In a data communication mode of the mobile station 102, a received signal such as a text message, an e-mail message, or a web page download may be processed by the RF transceiver 222 and input to the controller 202. The controller 202 will preferably further process the signal for output to display 206, or alternatively to auxiliary I/O device 216. A user of the mobile station 102 may also compose data items, such as e-mail messages, for example, using the keyboard 212 in conjunction with the display 206 and possible the auxiliary I/O device 216. These composed items may be transmitted over a communication network through the RF transceiver 222.

For voice communications, the overall operation of the mobile station 102 is substantially similar as with data communications, expect that the received signals are output to the speaker 206, and signals for transmission are generated by the microphone 210. Alternative voice and/or audio I/O subsystems, such as a voice message recording subsystem, may also be implemented on the mobile station 102. Although voice or audio signal output is preferably accomplished primarily through the speaker 208, the display 206 may also be used to provide an indication of the identity of a calling party, duration of a voice call, or other voice call related information, as some examples.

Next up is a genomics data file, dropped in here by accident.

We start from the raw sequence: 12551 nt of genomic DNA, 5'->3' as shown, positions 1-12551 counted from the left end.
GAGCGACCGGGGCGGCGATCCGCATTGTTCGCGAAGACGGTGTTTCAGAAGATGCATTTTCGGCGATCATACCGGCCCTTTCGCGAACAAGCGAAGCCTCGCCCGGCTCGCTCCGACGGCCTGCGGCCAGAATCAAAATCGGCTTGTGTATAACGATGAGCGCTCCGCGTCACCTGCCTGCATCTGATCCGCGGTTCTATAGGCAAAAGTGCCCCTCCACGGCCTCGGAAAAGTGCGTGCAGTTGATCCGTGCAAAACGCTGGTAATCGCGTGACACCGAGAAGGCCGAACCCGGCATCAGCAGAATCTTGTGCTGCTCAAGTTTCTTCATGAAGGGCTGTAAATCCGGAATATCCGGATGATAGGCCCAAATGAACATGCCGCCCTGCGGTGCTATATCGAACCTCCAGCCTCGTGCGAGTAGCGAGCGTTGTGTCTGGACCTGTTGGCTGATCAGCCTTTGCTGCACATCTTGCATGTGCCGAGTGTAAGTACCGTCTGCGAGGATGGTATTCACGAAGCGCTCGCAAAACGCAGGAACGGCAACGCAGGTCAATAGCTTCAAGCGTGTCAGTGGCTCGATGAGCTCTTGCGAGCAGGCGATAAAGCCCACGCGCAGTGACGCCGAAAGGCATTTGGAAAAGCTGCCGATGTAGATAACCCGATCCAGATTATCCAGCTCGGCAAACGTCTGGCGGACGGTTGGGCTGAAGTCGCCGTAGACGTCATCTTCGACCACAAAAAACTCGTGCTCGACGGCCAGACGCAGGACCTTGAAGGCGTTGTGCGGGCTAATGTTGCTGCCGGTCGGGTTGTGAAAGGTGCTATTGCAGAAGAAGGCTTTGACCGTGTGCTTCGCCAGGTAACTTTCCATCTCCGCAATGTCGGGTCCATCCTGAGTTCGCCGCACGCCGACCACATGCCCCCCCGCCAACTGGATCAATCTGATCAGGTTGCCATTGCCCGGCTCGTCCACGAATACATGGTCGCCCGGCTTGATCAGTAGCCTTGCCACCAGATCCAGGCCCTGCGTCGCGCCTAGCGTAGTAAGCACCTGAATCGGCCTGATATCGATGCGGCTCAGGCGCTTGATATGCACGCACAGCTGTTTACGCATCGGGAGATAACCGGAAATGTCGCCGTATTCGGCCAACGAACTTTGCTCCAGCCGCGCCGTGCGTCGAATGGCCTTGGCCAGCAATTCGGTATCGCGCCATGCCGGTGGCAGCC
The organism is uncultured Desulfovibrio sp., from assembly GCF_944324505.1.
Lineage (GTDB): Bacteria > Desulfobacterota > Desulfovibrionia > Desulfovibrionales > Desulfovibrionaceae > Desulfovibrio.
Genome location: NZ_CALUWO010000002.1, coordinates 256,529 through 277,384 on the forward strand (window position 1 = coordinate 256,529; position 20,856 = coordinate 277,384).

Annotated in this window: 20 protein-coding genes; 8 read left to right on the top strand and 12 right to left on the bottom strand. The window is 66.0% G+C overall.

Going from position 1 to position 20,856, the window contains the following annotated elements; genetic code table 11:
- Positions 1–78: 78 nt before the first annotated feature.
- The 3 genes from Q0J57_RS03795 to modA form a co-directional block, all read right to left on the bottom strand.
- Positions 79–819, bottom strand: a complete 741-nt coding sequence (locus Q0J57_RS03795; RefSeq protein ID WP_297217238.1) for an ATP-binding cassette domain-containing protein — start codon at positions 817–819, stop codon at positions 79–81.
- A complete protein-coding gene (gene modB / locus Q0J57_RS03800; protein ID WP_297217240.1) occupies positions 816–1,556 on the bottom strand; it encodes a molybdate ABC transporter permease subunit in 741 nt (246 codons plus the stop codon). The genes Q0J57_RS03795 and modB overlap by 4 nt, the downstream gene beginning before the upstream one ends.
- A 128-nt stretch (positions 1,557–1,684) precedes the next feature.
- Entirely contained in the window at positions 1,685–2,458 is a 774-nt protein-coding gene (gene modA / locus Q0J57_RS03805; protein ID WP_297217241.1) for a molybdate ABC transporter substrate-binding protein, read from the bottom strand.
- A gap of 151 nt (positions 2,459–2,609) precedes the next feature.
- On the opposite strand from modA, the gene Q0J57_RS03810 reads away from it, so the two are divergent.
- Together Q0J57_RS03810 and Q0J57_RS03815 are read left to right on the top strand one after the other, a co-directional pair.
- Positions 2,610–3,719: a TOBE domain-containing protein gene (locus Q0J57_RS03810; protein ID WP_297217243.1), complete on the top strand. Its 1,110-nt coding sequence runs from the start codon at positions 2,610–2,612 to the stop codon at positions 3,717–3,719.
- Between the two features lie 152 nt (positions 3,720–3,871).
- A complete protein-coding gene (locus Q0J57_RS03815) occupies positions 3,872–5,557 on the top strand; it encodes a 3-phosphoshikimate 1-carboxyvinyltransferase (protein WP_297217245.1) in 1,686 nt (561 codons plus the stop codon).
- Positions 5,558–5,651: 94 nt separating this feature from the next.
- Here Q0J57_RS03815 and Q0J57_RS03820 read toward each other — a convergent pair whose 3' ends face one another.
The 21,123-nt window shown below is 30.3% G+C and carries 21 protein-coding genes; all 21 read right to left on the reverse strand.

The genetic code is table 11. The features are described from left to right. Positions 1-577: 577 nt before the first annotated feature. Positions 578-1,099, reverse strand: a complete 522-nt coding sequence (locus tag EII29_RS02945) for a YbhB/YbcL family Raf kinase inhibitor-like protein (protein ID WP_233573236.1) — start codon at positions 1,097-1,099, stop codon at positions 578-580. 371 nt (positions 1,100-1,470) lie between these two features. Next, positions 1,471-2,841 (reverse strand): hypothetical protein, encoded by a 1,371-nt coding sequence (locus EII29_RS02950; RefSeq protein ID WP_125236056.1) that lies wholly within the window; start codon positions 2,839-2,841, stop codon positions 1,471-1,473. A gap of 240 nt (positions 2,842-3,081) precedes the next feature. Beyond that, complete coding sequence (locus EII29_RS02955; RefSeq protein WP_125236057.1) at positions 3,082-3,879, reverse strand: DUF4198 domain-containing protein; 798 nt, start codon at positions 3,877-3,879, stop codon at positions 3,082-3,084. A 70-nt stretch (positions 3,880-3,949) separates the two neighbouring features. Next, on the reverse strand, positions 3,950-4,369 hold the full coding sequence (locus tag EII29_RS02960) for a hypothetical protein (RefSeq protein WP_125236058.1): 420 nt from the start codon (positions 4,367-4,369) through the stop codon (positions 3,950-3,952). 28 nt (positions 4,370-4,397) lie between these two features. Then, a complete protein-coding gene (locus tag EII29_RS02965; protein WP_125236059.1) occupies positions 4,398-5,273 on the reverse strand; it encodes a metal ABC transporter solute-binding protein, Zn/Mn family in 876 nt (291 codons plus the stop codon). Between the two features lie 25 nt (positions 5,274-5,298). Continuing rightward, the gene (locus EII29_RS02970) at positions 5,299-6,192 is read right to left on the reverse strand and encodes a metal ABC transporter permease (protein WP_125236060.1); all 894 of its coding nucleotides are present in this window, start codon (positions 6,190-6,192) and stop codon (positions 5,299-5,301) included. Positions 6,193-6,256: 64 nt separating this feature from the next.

Reference is now made to FIG. 3. FIG. 3 shows a state diagram in which the mobile station can be configured in one of three states. A first state is the cellular mode state. A mobile station that does not expect a PTT call in the near future will stay in this state for most of the time. As will be appreciated, in this state the mobile station does not wake up to check paging channels as frequently as it does in the other two modes below, and thus being in this state saves battery life. In one example, in the cell mode the mobile station may wake up every 2.5 seconds to check the paging channel whereas when the mobile station is in a PTT mode it wakes up every 0.5 seconds or shorter.

A user may wish to be in PTT mode at various times. As illustrated in FIG. 3, the mobile station can be configured in a PTT ready mode without an active session in state 420 or be in a PTT mode with an active session in state 415.

A user may configure the mobile station to enter a PTT ready mode without a session if, for example during certain times of the day the user knows that they can expect a PTT call. For example, during work hours if a user needs to be connected in a PTT mode any time, the user may enter into the PTT ready mode without a session being established.

Once the user is in a PTT ready mode without a session, the user may be invited to join a PTT session to put the user into an active PTT mode more quickly than being invited to join a PTT session and enter the active PTT mode from a cellular mode.

A user has three ways to join an active PTT mode. The first is to be invited, the second is to invite other people and the third is to join existing sessions.

The mobile station can further be configured to drop the PTT active mode when an event happens. The event can be, for example, when the active PTT session ends, or a time-out in which no PTT traffic has occurred for a preset time period, or it can be based on other conditions such as the user ending the PTT active mode manually. Other options would also exist as would be apparent to those skilled in the art.